Wildflowers in Western Australia are stunning. They also hold a special place in my heart! Growing up in Perth wildflowers were always part of my life. We’d head out in late winter to explore and discover the amazing WA wildflowers. For the past few years, we’ve headed out around Perth and south to discover the amazing wildflowers of Western Australia.
We pride ourselves on only covering places we have been or plan to go soon (and have researched in a thorough and original way). On this year’s bucket list is an exploration of the everlasting flowers in Perth and Western Australia. As well as a drive up into the Northern Wheatbelt in search of the wreath flowers WA. We want to follow the romantically named Wildflower Way Western Australia!
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To be honest, despite being Western Australians we find the where to find the best Western Australian wildflowers quite daunting. So I have tried to break this down into an easier to understand guide! You’ll see our passion for the beautiful wildflowers of WA in our pictures!
When Is Western Australia’s Wildflower Season
Wildflower season WA begins in July in the north of the state and continues south as it grows warmer finishing on the south coast in November.
In general, if you are planning a Western Australia holiday specifically to see the wildflowers, the best time for wildflowers in Western Australia is in late winter (August) and Spring. Generally, August is a great month for wildflowers north of Perth and September for the south of Perth.
It all depends on the rain! Of course, we all know that weather can vary and so some years the wildflowers are spectacular in the north, but disappointing the south. As these are a natural occurrence, where to spot the best wildflowers in Western Australia is going to depend on the rain, year to year.
Where Can I Find The Wildflowers Of Western Australia
The good news is that even if you don’t travel further than Perth, you can see some amazing Perth Wildflowers. In fact, if this is your first visit to see the wildflowers I’d definitely head to Kings Park orientation and introduction to the flowers. It will make your forays out into the countryside so much more interesting!
Kings Park Wildflowers
Each year, from the 1st to 30th of September iconic Kings Park celebrates a wildflower festival of enormous magnitude – imagine 25,000 plants all in full bloom at the same time! With the Western Australian Botanic Garden showcasing the different areas of this beautiful state, there are selections of wildflowers on show from each different area. This makes this definitely Western Australia’s biggest display of Wildflower. In addition, there are a number of free (and paid) events that are for gardeners, photographers, and just flower lovers.
Everlasting Flowers Perth
Everlasting flowers are the most easily recognizable of the Western Australian wildflowers. Due to their papery substance and firm appearance they are also amongst the most photogenic flowers. If you are looking for Everlasting flowers Perth then you can’t go past the spectacular display at Kings Park.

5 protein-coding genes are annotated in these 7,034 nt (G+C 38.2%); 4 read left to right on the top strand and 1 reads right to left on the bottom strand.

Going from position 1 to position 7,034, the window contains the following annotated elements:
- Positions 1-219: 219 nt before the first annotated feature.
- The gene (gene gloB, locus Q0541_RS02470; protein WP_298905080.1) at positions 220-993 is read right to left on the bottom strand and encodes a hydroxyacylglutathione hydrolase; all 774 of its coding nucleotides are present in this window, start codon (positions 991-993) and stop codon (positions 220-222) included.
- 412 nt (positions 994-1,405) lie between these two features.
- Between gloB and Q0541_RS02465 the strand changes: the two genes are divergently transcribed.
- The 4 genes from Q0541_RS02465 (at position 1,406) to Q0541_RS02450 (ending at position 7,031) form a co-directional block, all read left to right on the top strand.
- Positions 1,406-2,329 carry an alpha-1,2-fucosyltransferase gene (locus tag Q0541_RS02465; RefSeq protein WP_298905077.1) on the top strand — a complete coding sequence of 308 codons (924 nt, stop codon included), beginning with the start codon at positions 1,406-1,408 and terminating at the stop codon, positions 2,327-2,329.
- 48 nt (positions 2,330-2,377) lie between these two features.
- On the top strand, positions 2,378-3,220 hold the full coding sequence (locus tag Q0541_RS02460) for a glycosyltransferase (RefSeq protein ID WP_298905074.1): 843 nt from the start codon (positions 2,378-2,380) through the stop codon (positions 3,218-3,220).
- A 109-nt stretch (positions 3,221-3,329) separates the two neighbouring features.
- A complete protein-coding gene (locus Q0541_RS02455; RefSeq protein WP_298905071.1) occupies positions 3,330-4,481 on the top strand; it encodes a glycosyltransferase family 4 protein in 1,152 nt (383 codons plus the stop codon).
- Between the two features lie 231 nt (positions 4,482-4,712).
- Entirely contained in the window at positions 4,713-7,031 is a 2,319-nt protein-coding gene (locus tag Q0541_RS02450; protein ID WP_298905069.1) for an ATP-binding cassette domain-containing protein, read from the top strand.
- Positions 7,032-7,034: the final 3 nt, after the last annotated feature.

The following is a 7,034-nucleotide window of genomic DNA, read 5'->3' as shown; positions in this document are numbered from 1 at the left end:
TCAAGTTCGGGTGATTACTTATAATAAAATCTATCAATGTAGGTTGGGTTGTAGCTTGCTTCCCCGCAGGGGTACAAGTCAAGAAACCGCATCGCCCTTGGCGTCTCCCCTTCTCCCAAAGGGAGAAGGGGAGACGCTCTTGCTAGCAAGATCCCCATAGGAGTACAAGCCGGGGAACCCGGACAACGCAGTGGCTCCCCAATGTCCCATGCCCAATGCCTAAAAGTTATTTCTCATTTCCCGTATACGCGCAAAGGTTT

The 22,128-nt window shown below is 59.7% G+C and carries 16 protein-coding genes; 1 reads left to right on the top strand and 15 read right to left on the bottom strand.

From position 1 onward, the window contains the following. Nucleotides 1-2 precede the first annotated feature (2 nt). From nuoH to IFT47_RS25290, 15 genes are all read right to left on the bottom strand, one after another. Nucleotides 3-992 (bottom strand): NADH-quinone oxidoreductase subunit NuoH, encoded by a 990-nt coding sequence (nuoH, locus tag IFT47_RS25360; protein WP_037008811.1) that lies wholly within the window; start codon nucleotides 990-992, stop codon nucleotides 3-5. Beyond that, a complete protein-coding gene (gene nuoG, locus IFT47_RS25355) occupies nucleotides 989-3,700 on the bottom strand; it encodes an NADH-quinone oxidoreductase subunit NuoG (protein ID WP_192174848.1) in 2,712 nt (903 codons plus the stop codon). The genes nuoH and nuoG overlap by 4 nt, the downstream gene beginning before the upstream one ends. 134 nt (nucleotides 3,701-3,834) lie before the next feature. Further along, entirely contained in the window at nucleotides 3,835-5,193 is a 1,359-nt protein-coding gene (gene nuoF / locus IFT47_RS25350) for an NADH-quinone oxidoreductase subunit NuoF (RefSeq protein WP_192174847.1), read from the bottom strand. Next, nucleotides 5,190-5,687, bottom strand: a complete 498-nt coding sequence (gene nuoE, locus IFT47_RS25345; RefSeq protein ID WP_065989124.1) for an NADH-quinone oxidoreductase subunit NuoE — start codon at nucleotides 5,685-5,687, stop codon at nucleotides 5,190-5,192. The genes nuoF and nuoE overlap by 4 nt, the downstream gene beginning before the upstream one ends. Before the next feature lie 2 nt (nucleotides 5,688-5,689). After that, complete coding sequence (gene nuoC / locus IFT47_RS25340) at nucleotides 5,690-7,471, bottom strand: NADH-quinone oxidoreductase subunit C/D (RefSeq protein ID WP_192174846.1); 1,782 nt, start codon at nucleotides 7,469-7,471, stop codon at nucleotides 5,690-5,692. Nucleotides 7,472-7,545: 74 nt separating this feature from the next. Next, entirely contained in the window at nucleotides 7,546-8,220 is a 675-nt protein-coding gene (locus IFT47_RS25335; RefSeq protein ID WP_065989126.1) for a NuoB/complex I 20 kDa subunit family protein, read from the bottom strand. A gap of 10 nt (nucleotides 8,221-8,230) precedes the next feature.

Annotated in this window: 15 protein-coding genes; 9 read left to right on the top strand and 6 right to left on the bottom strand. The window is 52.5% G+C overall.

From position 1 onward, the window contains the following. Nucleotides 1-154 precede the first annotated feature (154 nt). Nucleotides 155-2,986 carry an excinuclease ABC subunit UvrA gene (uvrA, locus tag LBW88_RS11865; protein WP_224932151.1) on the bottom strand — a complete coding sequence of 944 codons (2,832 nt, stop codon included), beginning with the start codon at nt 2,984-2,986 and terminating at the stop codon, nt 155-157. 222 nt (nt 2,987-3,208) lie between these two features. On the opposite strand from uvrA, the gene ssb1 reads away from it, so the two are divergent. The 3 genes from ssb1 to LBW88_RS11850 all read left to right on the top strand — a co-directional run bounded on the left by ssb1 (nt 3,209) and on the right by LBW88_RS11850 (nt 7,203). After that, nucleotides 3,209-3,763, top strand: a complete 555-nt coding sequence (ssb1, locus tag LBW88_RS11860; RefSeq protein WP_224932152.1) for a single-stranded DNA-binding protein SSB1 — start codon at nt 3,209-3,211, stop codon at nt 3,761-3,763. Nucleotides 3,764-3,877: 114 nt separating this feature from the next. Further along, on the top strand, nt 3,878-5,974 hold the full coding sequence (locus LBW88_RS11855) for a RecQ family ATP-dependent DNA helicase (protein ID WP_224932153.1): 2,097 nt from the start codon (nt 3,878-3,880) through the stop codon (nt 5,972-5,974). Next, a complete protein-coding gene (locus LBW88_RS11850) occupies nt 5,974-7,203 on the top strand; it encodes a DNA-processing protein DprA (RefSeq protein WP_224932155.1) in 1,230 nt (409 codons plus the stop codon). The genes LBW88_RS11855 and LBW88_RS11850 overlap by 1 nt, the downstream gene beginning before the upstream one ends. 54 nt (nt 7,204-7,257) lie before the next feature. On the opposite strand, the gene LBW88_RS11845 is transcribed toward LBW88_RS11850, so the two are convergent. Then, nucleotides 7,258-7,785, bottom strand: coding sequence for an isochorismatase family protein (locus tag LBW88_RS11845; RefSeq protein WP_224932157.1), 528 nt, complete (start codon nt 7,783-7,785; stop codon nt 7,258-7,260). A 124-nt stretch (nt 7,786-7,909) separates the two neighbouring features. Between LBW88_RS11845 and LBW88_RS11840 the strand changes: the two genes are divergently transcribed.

Around Perth Wildflowers
Perth Hills Wildflowers
The Perth Hills truly spring to life in the wildflower season and provide a wonderful opportunity to see stunning wildflowers WA without traveling far. This year we have plans to visit John Forest National Park as well as Ellis Brook Reserve.
Also, if you just love flowers, why not consider visiting Araluen for its annual Spring festival, we’ve got the Best Tips For Araluen.
We love Dwellingup for a short weekend getaway from Perth and have listed all our favorite Things To Do In Dwellingup. One of our favorite conservation areas is Lane Pool Reserve which has an old-growth forest of jarrah and marri, as well as Wandoo woodlands. We visited in late September last year and there was still a range of wildflowers blooming.
About The Wildflowers Of Western Australia
There are only 34 biodiversity hotspots in the world and one of them is in the South West of Western Australia. Nearly 80% of Western Australia’s plant species are endemic – meaning they are found nowhere else in the world. Many of them are brightly colored wildflowers. As the ancient supercontinent Gondwana separated from the other continents, Australia developed its own unique plant and animal life. Then, separated by the desert and blessed with heavy rainfall, the fauna and flora of the South West hotspot have evolved in isolation. Their colors and shapes are insanely different and beautiful!
The Southern Forests Wildflowers
The Pemberton, Manjimup, and Northcliffe area are collectively known as the Southern Forests and put on a stunning display of wildflowers, including reds, whites, and purples. They are also famed for their stunning orchids, with over 100 terrestrial orchid species in this area. Interesting orchid fact – there are two types of orchid Epiphytic and terrestrial. Epiphytic Orchids generally take root in trees and Terrestrial Orchids are found on the ground.